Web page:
Tag Archives: gymnasts

London 2012 Olympics: Kohei Uchimura wins individual all-round gold as Kristian Tomas finished sixth

British boys fail to add to gymnastic bronze as Japan's Uchimura makes no mistake this time

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UPDATED:

18:57 GMT, 1 August 2012

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Japan's Kohei Uchimura won individual all-round gold at the North Greenwich arena as British duo Kristian Thomas and Daniel Purvis secured Britain's best ever result in the Olympic competition.

Uchimura, who won silver in the all-around four years ago in Beijing, was not at his scintillating best but scored 92.690 to see off the challenge of German Marcel Nguyen in silver medal position with American Danell Leyva in bronze, just under two points off the lead.

Britain's Thomas finished seventh and Purvis 13th, bettering the 20th-place finish earned by both Neil Thomas at the 1992 Barcelona Games and Daniel Keatings four years ago in Beijing.

Great Britain's gymnast Kristian Thomas

Best finish: Kristian Thomas

Great Britain's gymnast Daniel Purvis

Boost: Daniel Purvis

China's defending Olympic all-around champion Yang Wei retired after winning gold at his home Games, but with no Chinese gymnasts making the final, the title was destined for a different country.

American Leyva topped qualification ahead of Russian David Belyavskiy and Germany's Fabian Hambuchen with Uchimura down in ninth place.

However, Leyva and Hambuchen both faltered on the pommel horse, with the German having an inquiry into his score rejected, leaving the door wide open for their Japanese opponents, Uchimura and Kazuhito Tanaka, as Belyavskiy also looked slightly below par.

Japan's Kohei Uchimura

Golden boy: Japan's Kohei Uchimura

Japan's Kohei Uchimura

Parallel bars world champion Leyva
battled back from his shaky start and put himself in medal contention
with a strong set on the rings, an efficient vault and excellent bars
routine.

As the American hit back, Nguyen, the
reigning European parallel bars champion, scored 15.833 on his
specialist piece of apparatus before a strong high bar routine lifted
him into the medal positions with one rotation to go.

Japan's Tanaka then saw his medal
hopes crumble thanks to a costly fall on his final piece of apparatus,
the pommel horse, to drop him into sixth place after he had spent the
majority of the competition in second.

Great Britain's gymnast Kristian Thomas

Silver medal: Germany's Marcel Nguyen

Silver medal: Germany's Marcel Nguyen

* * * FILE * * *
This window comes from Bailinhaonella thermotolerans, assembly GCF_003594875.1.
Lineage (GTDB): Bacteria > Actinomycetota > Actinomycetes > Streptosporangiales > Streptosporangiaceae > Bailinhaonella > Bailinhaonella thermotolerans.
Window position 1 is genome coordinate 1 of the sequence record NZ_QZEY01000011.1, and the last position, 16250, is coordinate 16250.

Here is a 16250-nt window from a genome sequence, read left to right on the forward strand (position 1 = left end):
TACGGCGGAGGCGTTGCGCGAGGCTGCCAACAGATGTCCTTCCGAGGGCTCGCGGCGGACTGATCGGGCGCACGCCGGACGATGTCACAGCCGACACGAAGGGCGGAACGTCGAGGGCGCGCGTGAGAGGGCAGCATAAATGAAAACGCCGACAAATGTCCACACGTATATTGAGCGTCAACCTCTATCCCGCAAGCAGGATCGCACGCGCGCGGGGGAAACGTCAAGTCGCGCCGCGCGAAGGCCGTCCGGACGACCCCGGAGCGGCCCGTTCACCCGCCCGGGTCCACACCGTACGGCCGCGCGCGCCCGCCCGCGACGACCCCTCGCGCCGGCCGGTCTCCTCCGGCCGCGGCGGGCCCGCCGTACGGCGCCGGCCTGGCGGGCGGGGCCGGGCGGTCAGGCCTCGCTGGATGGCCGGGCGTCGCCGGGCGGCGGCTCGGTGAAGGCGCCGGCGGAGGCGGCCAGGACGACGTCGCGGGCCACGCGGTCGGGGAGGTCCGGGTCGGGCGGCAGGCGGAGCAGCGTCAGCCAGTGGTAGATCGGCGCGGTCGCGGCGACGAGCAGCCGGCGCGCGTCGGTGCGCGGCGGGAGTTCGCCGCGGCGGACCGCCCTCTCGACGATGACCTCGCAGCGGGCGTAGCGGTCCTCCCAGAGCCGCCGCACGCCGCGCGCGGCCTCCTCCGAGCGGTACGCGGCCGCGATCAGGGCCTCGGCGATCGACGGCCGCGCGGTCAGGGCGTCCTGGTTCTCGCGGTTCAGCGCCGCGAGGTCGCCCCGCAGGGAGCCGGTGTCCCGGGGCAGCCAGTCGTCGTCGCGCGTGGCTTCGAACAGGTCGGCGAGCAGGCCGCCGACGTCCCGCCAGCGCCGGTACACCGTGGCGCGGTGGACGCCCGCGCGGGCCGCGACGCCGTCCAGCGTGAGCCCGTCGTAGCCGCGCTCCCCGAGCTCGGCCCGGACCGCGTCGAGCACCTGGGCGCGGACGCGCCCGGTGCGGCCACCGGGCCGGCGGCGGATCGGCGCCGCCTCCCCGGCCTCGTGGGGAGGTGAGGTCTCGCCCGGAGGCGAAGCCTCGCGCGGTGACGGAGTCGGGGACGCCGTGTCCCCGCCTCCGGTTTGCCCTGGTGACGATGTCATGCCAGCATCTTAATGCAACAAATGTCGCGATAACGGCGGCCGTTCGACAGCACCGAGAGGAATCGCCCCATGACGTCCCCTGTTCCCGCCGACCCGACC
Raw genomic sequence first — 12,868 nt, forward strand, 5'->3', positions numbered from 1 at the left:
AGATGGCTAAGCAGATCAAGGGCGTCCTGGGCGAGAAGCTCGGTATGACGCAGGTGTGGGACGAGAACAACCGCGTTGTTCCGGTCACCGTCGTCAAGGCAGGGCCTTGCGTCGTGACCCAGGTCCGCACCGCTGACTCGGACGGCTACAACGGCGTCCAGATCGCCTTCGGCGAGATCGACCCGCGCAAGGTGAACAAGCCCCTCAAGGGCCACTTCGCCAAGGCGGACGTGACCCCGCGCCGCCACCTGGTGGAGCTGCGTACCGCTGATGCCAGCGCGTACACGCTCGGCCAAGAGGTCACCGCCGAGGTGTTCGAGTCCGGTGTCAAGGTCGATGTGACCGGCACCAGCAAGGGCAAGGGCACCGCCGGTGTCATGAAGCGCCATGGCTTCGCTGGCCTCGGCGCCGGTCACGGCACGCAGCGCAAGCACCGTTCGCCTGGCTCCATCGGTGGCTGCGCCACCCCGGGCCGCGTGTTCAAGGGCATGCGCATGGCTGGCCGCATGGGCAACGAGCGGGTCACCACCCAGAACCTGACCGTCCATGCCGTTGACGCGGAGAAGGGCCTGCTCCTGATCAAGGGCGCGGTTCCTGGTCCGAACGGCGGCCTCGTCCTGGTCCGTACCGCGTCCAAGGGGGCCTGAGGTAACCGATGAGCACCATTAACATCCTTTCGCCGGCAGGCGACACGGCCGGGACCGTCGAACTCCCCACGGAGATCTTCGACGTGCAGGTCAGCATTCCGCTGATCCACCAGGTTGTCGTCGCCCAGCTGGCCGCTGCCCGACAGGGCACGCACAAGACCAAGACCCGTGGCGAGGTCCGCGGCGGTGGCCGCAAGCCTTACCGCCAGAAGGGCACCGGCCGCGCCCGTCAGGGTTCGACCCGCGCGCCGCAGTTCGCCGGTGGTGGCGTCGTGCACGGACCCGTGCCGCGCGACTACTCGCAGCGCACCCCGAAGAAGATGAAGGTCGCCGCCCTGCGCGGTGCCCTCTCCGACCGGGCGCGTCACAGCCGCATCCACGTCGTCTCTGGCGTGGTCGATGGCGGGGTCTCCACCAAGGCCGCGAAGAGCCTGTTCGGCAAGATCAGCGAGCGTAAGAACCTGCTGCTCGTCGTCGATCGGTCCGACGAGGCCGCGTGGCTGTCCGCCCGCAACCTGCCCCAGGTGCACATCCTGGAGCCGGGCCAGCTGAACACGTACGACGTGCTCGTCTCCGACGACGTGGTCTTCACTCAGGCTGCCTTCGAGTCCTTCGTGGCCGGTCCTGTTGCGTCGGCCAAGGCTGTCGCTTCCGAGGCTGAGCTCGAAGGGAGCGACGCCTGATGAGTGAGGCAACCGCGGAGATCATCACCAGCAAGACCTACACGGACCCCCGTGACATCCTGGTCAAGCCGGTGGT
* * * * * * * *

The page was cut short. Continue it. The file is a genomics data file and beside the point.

As Uchimura, who had almost cost Japan a team medal when he badly miscued his dismount from the pommel in the
final rotation before a successful appeal secured silver, played it safe on high
bar then finished off on floor, smiling to the crowd safe in the
knowledge he had secured his first Olympic gold medal, Leyva moved up
into silver medal position after nailing his high bar routine.

But Nguyen – the last gymnast to
finish – was not done, scoring 15.300 on his final piece of apparatus,
the floor, to snatch silver from the American in a dramatic finale.

London 2012 Olympics: GB women finish sixth in team gymnastics as United States claim gold

GB women miss out on medal as United States pip Russia to gymnastics team gold

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UPDATED:

18:14 GMT, 31 July 2012

Great Britain's women achieved their
best Olympic gymnastics team result in the post-war era after they
finished sixth in the team final at the North Greenwich Arena on
Tuesday.

The United States, silver medalists four years ago, won gold ahead of Russia with Romania claiming the bronze medal.

Britain's gymnast Jennifer Pinches performs on the beam

Impressive: Britain's Jennifer Pinches on the beam

Defending champions China were left distraught as they finished fourth by some margin.

Britain's women were unable to match the achievements of their male counterparts who won Olympic team bronze yesterday, but that was never expected against gymnastics powerhouses China, Russia, United States and Romania.

Beth Tweddle, Hannah Whelan, Imogen Cairns, Rebecca Tunney and Jennifer Pinches scored 170.495 to mark their best ever result in post-war Olympic competition, surpassing the seventh place in the Los Angeles Games in 1984.

Jennifer Pinches of Great Britain competes on the balance beam

Britain's only Olympic team medal was won at the 1928 Games with a squad of 12 gymnasts.

The result comes after GB narrowly missed out on a place in the final four years ago in Beijing where they finished ninth.

With three gymnasts competing on each piece of apparatus and all of the scores counting towards the overall total, there was no margin for error.

Great Britain's Beth Tweddle

High point: Great Britain's Beth Tweddle

Britain started on beam, just like in
qualification, with Cairns stepping up first and steadying nerves with a
clean and confident 13.500 routine.

Pinches then tumbled off the
apparatus to score 11.833, before European bronze beam medallist Whelan
put on an assured display to score 13.866.

The United States began on vault,
with world champion McKayla Maroney the pick of the bunch after she hit a
stunning stuck Amanar vault to score 16.233, as the 2008 silver
medallists rocketed into a huge early lead.

Focused: Imogen Cairns on the balance beam

Focused: Imogen Cairns on the balance beam

Britain then moved to the floor in